[This article originally appeared in the New England Real Estate Journal, April 3, 2015.]
New Hampshire, like many other states, imposes a real estate transfer tax upon the sale of real estate. Unlike in other states, the tax applies broadly to all transfers of interests in real estate, with limited exceptions. In addition to conventional real estate sales, the tax encompasses easements, foreclosures, transfers of timber rights, and transfers between a partnership, corporation, or LLC and its principals. Furthermore, even if there is no change in title to real estate, the tax applies to transfers of ownership interests in real estate holding companies.
The tax is imposed on both buyer and seller at a rate of $0.75 per $100 of the consideration paid, usually the purchase price. For transfers between an entity and its owner, or between two related entities, the tax is calculated based on the fair market value of the property, regardless of whether any actual monetary consideration is exchanged. For transfers of interests in a real estate holding company, the transfer tax is not calculated on the purchase price, but on the fair market value of all real property held by that company, multiplied by the percentage of ownership interest transferred.
The tax is usually paid to the Registry of Deeds at the time of recording of the deed, and the buyer and seller must each file a “Declaration of Consideration” with the Department of Revenue Administration within 30 days after the transfer. Until this form is filed, the DRA’s three year statute of limitations will not begin.
Some types of transactions are statutorily exempt from the tax, including transfers to government entities, mortgages, tax sales, transfers as part of a divorce, and gifts. Transfers to and from revocable trusts created for estate planning purposes technically are subject to the tax, but the amount of the tax in those situations is the minimum ($40).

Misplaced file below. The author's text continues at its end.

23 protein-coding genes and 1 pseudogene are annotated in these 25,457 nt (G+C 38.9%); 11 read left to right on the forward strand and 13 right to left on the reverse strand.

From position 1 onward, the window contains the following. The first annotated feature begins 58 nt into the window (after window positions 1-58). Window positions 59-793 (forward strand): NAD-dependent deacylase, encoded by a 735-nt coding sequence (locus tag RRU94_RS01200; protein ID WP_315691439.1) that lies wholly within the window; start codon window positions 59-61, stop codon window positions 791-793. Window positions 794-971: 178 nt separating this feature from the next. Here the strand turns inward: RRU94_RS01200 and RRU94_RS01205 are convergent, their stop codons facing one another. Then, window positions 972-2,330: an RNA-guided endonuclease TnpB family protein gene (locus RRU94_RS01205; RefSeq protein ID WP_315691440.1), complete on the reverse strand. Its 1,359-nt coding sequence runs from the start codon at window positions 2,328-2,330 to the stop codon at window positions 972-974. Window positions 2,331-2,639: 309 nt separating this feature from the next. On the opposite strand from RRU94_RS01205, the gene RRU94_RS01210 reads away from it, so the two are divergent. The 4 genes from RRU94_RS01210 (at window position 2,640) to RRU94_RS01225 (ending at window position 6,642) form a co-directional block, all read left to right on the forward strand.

The core components of the transfer tax have remained largely intact for several decades, although the legislature has added, deleted, and modified particular exemptions. The legislature has occasionally attempted to clarify the scope of the statute’s applicability to transfers of interests in real estate holding companies. Recent litigation concerning the transfer tax has centered around whether transfers among related business entities and their owners are subject to the tax, with somewhat mixed results.
In 2014, the DRA modified its regulations to clarify some of the statute’s ambiguity and reconcile the statutory language with the related litigation. For example, the 2014 regulations include an exception related to “carried interests” (i.e., rights to share in the profits of an entity). Under the new rules, there is no transfer tax on changes in an owner’s carried interests in a real estate holding company or in an entity owning a real estate holding company.
The 2014 rules also include an exception for a transfer of interest in an entity that holds an interest in a real estate holding company that has a “de minimis impact on the overall ownership of the real estate holding company, based on the number of owners and interests held.” Although the regulations do not provide further guidance on when a particular transfer qualifies as de minimis, this new exception mitigates the overly broad language of the transfer tax statute that would arguably impose the tax on nearly any transaction in stock of a corporation that owns, even indirectly, a real estate holding company.
Another category of exceptions included in the new regulations address corporate restructurings. For example, the rules now confirm that the transfer tax does not apply to single entity reorganizations under federal tax law involving mere changes in identity, form, or place of organization or recapitalization. Somewhat similarly, the 2014 regulations provide that, although a conversion of a business entity into an LLC is a taxable transfer, it is only subject to the minimum tax.
One proposed provision that was ultimately not included in the new rules has some importance: a proposal that ground leases with a term of 30 years or longer would be subject to the transfer tax. This proposed rule ran contrary to the accepted interpretation that only ground leases with terms of 99 years or longer are subject to the transfer tax. While the 99 year provision remains in the current rules, the DRA apparently maintains that ground leases of shorter durations may also be taxable.
New Hampshire’s real estate transfer tax is complex and applies in surprising ways. Your legal and tax professionals should be included in the planning of any significant transaction involving real estate or a real estate holding company.